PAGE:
February 3, 2017
Two hundred voices rang through the streets of Del Mar Saturday January 28th, accompanied by the pounding of footsteps and the ruffling of signs being hoisted into the air.
“Water is life” was one of the more prominent chants, showing support for the Standing Rock Sioux people. This indigenous tribe has been protesting for nearly a year to protect not only contractors from building over sacred land, but also to help save their reservations main water source.
Although tensions had seemed to settle down in North Dakota after President Obama halted construction on the pipelines, the signing of an executive order by new President Trump to resume construction catalyzed the protests to continue. For this reason, Team Zissou and other San Clemente activist groups such as the Mission Band of Indians gathered together, coordinating a march consisting of people of all ages and backgrounds that began at San Clemente Community Center Park at 10:30 am that continued on to circle Del Mar.
Finishing the Dakota Access pipeline no longer only applies to the people whose water source and sacred land are threatened by construction; it is now an issue concerning all Americans for threatening the rights and freedoms of citizens.
As junior Team Zissou leader Jackson Hinkle puts it: “The fight for standing rock is not one of indigenous rights, but one of human rights.”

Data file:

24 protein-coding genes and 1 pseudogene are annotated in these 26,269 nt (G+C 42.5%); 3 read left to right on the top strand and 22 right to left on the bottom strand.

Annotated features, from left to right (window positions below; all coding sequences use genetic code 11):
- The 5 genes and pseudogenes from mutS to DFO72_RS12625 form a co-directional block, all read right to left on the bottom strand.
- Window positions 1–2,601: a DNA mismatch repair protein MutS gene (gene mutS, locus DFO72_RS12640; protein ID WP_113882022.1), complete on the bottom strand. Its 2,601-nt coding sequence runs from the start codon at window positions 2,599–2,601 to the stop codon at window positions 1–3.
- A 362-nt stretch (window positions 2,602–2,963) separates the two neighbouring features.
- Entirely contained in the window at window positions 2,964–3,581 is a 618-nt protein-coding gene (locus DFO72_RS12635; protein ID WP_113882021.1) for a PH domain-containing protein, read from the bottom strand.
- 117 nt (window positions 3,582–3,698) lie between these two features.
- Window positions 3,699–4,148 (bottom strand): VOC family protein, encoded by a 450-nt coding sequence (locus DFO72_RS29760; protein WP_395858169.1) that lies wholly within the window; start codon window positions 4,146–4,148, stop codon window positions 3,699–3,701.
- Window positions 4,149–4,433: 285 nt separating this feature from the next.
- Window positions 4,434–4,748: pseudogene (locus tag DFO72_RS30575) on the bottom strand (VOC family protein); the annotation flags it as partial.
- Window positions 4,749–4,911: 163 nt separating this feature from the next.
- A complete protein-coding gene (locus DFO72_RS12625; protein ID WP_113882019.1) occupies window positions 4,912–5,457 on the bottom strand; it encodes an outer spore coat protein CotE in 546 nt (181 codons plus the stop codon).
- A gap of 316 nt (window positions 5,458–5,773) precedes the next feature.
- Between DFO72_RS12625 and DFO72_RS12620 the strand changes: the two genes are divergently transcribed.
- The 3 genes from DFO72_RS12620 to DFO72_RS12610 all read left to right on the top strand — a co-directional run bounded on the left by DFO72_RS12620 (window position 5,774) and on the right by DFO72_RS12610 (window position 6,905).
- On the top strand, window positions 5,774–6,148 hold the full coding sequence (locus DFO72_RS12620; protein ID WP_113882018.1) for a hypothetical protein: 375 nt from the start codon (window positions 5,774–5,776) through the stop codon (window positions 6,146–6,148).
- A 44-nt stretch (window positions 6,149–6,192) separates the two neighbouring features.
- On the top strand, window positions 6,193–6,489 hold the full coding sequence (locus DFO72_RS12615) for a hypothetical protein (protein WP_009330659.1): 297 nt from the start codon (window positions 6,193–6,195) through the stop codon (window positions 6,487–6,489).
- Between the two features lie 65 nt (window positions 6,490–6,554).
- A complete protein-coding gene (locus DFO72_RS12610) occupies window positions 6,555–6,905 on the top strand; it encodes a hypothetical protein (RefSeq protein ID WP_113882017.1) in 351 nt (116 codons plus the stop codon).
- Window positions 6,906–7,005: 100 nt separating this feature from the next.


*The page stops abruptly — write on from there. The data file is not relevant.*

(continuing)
Breakfast goers who anticipated a normal, calm Saturday morning on Del Mar Street were surprised to find hundreds of protesters. However their sentiment was not one of annoyance, rather they were intrigued by the subject, and many even stopped to be educated on the situation at Standing Rock.
“The intent of our protest was not only to fight for the rights of the people at Standing Rock, but to send a message to our elected officials that we must commit to a renewable future,” said Jackson Hinkle, explaining his reason for planning the protest.
English teacher Mrs. Westling attended the protest with her daughter, saying “I was so inspired that Team Zissou chose to protest the pipeline, as it is an issue that is close to my heart. I feel like it’s just another instance of Native Americans getting the short end of the stick, and any support we can show for them means a lot.”
The point of marching was not to cause an unruly scene, but it was to educate and show that the people of San Clemente, all though so far removed from North Dakota, care about the actions of the government, the future, and the rights of all Americans.